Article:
2 days in Ho Chi Minh City and I was done. The non-stop pestering from hawkers, combined with the constant pipping of horns, was enough to drive me to breaking point.

So I hopped on a flight back to Bangkok and by 9pm I was sat at home on my pc, researching what to do for the rest of the week.

The idea of jungle trekking in Khao Yai had been rattling around in the back of my mind ever since I went camping there with friends the previous month, so after a bit of googling I found a company that offered the kind of experience I was looking for – a small group with more time trekking and less time visiting Khao Yai’s tourist traps (which admittedly are still very beautiful).

I sent the company a Whatsapp message asking about their next availability for a 2 day trek, hoping that there would be something in next few days and I was somewhat shocked when I received a reply back almost immediately with ‘tomorrow morning, 6.30am’.

My mind raced – it was now approaching 10pm and I would have to pack all my gear before going to bed and setting an alarm for 5:45.. should I ask about other dates?

Balls to it. “Excellent. Book me in. I’ll get packing.”

Fast forward 12 hours and I stood inside the reception area of the Khao Yai visitor’s center, attempting to wake myself up, while Deaw, our guide, showed us round a taxidermy display of the different animals we might see on our trek if we were very lucky.

It turned out that Khao Yai was home to a wide range of animals, far more varied than I expected, and hardly any of which I had seen in my previous camping visit (I had only seen Macaque monkeys and some deer). Wild elephants roamed freely through the jungles, two species of gibbon lived high in the jungle canopy, and there was a reclusive family of tigers that lived in one of the more remote valleys (their location is a closely guarded secret).

Macaque monkeys live all over Khao Yai and are an almost certain sight on any trip to the park, even if you don’t go trekking.

Tigers have been hunted almost to extinction in Thailand, partly because their body parts are highly sought after in chinese traditional medicine and partly because tigers are rather adept at killing people. Deaw recounted the story of the last fatal tiger attack in the park, back in the 1980s. A little girl who lived with her family in the park was writing in a book when her pencil fell through the floorboards. She went outsde the house to retrieve the pencil but was attacked by a tiger that was hiding under the house.

The girl’s screams woke the other occupants of the house and the tiger ran away, but the girl died the next day in the hospital. Rangers set up an ambush for the tiger but the tiger managed to claim one more life (one of the rangers in the ambush itself) before it was killed.

The tour of the visitors’ center ended and after a well needed coffee break we headed out on our first trek, towards the north end of the park.

Trekking was a two state affair. Most of the time I was half-bored trekking along, following our guide as we meandered seemingly aimlessly through narrow jungle paths. Every so often Deaw would stop to point out some interesting feature on the ground, such as termite mounds, or elephant dung.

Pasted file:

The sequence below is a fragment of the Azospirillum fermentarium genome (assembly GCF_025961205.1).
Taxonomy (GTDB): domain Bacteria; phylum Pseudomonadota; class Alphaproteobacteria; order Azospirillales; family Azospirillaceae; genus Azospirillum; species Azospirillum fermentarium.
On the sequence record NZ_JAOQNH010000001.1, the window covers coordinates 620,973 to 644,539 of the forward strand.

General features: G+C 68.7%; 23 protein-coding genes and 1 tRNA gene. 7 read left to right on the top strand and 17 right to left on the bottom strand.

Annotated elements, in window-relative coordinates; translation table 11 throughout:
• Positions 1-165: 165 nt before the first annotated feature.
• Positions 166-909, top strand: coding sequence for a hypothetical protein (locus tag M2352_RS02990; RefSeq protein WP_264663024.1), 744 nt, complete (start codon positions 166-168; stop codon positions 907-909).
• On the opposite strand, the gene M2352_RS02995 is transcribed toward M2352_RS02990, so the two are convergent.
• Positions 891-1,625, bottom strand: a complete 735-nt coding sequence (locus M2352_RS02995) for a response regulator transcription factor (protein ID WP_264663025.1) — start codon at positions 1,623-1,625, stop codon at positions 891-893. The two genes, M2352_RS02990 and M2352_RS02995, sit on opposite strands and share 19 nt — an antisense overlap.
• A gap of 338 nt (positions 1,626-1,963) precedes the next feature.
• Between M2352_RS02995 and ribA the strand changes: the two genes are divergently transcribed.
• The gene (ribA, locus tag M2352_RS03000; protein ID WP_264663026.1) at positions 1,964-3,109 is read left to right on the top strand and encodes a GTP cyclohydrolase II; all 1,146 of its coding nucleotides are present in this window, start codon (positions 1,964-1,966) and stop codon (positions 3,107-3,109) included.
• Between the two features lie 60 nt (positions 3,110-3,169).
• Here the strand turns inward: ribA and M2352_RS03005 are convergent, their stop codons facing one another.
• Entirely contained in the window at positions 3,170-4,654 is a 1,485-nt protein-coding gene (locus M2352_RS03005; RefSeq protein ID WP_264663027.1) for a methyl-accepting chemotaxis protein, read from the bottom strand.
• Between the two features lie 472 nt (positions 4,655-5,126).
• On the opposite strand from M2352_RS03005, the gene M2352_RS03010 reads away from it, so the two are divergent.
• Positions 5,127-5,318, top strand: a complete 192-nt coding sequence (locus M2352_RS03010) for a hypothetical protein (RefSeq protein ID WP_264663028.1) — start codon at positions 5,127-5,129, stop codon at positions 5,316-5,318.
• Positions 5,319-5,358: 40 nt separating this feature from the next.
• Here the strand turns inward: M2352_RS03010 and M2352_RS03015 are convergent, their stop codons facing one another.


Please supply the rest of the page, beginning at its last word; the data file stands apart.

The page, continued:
Alternatively he would have us crane our necks up to look at the impossibly tall trees as he explained the important features of the eco system. Deaw explained how one tree started life in the high boughs of other trees and then cascaded multiple trunks and roots downwards until they finally reached the ground. The tree would then slowly grow around the host tree until it finally, after many years, killed the host. Every so often we would pass these trees and you would see the rotting corpse entombed within the tendrils of the parasitic tree.

A huge fig tree, with its strangling roots trailing down to the floor

About 30 minutes into the trek we had our first encounter with animal life, a Banded Kingfisher, chilling out on a branch only 5 metres from the track. This beautiful bird is unique amongst kingfishers as it doesn’t need to live near a pool of water to survive.

A Banded Kingfisher, chilling out on a branch

What amazed me was how our guide was able to spot the bird. Even after he told me exactly where to look it took me over a minute of staring before I was able to see the creature. I had already come to the conclusion that trekking without a guide would be a terrible idea due to navigation through the jungle paths being near impossible, but I was beginning to realise that without a guide I would have walked past most of the wild animals that lived in the canopy without ever noticing their presence.

It was early afternoon when we spotted the rarest prize of the trek – A family of endangered white handed gibbons feasting merrily on the fruits of a fig tree. These gibbons live in small family groups and roam across large territories, swinging effortlessly from tree to tree with their elongated arms. I stood transfixed and watched the group for about twenty minutes until my neck was stiff and sore.